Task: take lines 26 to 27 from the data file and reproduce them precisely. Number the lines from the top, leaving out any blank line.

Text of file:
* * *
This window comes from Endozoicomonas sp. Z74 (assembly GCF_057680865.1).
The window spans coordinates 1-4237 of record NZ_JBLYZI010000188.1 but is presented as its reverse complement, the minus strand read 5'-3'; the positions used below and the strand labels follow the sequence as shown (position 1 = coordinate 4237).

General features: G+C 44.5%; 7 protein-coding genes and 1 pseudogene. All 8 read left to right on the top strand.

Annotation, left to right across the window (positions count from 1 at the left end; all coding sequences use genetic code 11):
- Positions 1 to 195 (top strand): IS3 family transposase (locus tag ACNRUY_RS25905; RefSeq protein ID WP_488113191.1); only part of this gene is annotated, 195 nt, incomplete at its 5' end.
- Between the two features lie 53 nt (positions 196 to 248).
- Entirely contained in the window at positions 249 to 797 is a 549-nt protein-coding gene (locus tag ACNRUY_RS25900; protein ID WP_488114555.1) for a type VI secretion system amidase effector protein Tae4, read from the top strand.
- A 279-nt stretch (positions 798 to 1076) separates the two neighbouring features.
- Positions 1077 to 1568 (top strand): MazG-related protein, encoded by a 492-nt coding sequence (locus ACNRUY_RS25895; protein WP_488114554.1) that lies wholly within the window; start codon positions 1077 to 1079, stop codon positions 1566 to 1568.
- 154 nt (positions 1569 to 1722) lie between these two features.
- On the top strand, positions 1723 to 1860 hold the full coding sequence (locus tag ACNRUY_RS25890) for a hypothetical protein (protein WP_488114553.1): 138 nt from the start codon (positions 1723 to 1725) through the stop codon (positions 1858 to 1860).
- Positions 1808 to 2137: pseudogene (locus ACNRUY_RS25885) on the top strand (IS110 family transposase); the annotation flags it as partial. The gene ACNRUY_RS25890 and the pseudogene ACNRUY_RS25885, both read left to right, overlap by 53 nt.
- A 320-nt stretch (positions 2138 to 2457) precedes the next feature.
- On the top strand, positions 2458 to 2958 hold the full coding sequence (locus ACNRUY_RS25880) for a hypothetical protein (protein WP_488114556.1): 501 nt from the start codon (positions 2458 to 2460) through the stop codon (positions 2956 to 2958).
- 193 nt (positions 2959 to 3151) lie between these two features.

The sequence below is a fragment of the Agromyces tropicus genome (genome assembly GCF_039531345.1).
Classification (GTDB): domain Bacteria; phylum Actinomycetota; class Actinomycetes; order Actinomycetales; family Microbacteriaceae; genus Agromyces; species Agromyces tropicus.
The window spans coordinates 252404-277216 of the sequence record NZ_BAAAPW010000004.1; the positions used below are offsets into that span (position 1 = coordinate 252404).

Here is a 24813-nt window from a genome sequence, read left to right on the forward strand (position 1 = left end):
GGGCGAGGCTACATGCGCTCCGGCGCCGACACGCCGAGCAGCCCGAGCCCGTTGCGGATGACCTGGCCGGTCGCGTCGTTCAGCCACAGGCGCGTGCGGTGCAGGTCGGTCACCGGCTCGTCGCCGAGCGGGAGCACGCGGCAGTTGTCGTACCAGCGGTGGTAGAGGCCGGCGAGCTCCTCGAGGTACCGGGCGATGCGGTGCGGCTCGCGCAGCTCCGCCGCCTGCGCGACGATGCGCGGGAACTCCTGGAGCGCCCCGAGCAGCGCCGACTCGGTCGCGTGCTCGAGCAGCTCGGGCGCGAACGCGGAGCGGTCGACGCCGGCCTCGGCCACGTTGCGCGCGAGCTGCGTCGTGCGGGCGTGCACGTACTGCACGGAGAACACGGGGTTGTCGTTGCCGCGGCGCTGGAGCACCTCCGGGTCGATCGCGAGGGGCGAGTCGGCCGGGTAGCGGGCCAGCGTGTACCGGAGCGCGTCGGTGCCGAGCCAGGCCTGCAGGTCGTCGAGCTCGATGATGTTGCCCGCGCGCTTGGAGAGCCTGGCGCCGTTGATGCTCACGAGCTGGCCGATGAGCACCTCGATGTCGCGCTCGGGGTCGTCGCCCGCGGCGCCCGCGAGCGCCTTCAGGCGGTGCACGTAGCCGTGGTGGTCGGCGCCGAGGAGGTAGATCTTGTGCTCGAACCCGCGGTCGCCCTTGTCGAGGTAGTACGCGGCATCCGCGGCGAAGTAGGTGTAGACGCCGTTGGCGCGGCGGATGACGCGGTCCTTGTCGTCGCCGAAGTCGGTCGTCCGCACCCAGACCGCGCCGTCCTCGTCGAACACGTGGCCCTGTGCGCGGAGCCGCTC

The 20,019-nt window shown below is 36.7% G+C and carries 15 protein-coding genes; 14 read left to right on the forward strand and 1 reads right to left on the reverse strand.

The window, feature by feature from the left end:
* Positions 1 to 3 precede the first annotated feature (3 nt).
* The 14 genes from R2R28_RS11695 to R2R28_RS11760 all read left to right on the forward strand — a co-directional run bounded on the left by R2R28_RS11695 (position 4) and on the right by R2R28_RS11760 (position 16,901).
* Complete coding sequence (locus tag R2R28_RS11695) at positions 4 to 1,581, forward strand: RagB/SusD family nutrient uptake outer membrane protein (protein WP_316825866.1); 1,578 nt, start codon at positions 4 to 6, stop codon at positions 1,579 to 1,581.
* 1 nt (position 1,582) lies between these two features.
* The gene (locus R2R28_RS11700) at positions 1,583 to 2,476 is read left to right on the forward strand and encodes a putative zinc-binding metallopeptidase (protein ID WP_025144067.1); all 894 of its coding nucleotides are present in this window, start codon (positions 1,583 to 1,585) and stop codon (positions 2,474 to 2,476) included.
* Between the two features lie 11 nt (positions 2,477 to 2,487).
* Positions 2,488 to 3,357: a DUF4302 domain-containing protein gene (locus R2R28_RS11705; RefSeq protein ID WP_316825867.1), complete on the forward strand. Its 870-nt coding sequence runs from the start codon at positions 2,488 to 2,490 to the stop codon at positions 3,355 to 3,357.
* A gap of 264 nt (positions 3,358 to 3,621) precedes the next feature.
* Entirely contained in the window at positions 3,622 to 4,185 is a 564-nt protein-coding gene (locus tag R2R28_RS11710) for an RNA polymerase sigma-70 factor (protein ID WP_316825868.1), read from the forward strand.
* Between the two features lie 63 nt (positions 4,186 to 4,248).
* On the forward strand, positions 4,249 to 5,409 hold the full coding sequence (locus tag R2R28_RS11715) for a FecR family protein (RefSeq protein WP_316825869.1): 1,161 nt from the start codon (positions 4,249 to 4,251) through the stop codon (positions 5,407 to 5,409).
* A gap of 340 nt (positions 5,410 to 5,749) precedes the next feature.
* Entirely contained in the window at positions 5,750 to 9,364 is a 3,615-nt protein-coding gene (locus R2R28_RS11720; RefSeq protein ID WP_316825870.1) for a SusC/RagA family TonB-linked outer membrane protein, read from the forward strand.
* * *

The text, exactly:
* 1 nt (position 1,582) lies between these two features.
* The gene (locus R2R28_RS11700) at positions 1,583 to 2,476 is read left to right on the forward strand and encodes a putative zinc-binding metallopeptidase (protein ID WP_025144067.1); all 894 of its coding nucleotides are present in this window, start codon (positions 1,583 to 1,585) and stop codon (positions 2,474 to 2,476) included.